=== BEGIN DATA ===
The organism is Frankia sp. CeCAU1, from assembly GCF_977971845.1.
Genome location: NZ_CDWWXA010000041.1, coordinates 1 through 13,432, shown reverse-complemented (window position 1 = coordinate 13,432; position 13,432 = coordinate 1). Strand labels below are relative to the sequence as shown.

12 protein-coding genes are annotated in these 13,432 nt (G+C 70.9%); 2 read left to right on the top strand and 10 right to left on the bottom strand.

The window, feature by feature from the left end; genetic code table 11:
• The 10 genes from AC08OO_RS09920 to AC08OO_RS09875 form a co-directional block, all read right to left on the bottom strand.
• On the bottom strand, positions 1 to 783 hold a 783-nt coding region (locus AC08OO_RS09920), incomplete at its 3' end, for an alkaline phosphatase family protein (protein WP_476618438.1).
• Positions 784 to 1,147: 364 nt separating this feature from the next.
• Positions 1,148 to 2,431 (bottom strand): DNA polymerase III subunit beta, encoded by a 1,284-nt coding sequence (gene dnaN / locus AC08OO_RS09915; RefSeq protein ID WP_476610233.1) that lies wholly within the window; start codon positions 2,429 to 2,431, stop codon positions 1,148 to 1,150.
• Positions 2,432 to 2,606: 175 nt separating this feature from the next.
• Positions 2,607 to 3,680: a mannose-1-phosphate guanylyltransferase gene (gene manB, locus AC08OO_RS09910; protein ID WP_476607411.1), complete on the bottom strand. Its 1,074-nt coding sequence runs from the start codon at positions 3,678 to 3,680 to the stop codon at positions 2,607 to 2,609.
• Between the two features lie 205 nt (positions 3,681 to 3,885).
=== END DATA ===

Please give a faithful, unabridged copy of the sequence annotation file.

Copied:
The organism is Frankia sp. CeCAU1, from assembly GCF_977971845.1.
Genome location: NZ_CDWWXA010000041.1, coordinates 1 through 13,432, shown reverse-complemented (window position 1 = coordinate 13,432; position 13,432 = coordinate 1). Strand labels below are relative to the sequence as shown.

12 protein-coding genes are annotated in these 13,432 nt (G+C 70.9%); 2 read left to right on the top strand and 10 right to left on the bottom strand.

The window, feature by feature from the left end; genetic code table 11:
• The 10 genes from AC08OO_RS09920 to AC08OO_RS09875 form a co-directional block, all read right to left on the bottom strand.
• On the bottom strand, positions 1 to 783 hold a 783-nt coding region (locus AC08OO_RS09920), incomplete at its 3' end, for an alkaline phosphatase family protein (protein WP_476618438.1).
• Positions 784 to 1,147: 364 nt separating this feature from the next.
• Positions 1,148 to 2,431 (bottom strand): DNA polymerase III subunit beta, encoded by a 1,284-nt coding sequence (gene dnaN / locus AC08OO_RS09915; RefSeq protein ID WP_476610233.1) that lies wholly within the window; start codon positions 2,429 to 2,431, stop codon positions 1,148 to 1,150.
• Positions 2,432 to 2,606: 175 nt separating this feature from the next.
• Positions 2,607 to 3,680: a mannose-1-phosphate guanylyltransferase gene (gene manB, locus AC08OO_RS09910; protein ID WP_476607411.1), complete on the bottom strand. Its 1,074-nt coding sequence runs from the start codon at positions 3,678 to 3,680 to the stop codon at positions 2,607 to 2,609.
• Between the two features lie 205 nt (positions 3,681 to 3,885).